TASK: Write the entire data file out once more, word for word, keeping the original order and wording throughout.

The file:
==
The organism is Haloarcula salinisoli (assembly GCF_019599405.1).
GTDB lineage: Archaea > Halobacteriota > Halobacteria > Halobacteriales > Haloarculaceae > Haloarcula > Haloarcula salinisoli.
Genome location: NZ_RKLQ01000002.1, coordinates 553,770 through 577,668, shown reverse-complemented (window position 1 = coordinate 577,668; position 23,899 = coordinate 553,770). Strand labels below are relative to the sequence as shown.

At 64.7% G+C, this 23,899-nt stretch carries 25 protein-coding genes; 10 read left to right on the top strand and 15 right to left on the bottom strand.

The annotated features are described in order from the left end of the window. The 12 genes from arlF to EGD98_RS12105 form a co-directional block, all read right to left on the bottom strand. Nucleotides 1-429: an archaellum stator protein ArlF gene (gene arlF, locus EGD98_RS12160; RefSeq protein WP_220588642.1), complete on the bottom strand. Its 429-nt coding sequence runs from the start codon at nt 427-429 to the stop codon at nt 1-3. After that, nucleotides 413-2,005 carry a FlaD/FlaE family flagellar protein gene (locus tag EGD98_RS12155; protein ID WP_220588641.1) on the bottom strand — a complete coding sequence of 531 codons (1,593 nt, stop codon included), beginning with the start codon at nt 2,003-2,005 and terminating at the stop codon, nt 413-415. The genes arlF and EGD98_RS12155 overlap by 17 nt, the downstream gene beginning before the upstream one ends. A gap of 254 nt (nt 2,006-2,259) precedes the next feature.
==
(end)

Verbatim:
The organism is Haloarcula salinisoli (assembly GCF_019599405.1).
GTDB lineage: Archaea > Halobacteriota > Halobacteria > Halobacteriales > Haloarculaceae > Haloarcula > Haloarcula salinisoli.
Genome location: NZ_RKLQ01000002.1, coordinates 553,770 through 577,668, shown reverse-complemented (window position 1 = coordinate 577,668; position 23,899 = coordinate 553,770). Strand labels below are relative to the sequence as shown.

At 64.7% G+C, this 23,899-nt stretch carries 25 protein-coding genes; 10 read left to right on the top strand and 15 right to left on the bottom strand.

The annotated features are described in order from the left end of the window. The 12 genes from arlF to EGD98_RS12105 form a co-directional block, all read right to left on the bottom strand. Nucleotides 1-429: an archaellum stator protein ArlF gene (gene arlF, locus EGD98_RS12160; RefSeq protein WP_220588642.1), complete on the bottom strand. Its 429-nt coding sequence runs from the start codon at nt 427-429 to the stop codon at nt 1-3. After that, nucleotides 413-2,005 carry a FlaD/FlaE family flagellar protein gene (locus tag EGD98_RS12155; protein ID WP_220588641.1) on the bottom strand — a complete coding sequence of 531 codons (1,593 nt, stop codon included), beginning with the start codon at nt 2,003-2,005 and terminating at the stop codon, nt 413-415. The genes arlF and EGD98_RS12155 overlap by 17 nt, the downstream gene beginning before the upstream one ends. A gap of 254 nt (nt 2,006-2,259) precedes the next feature.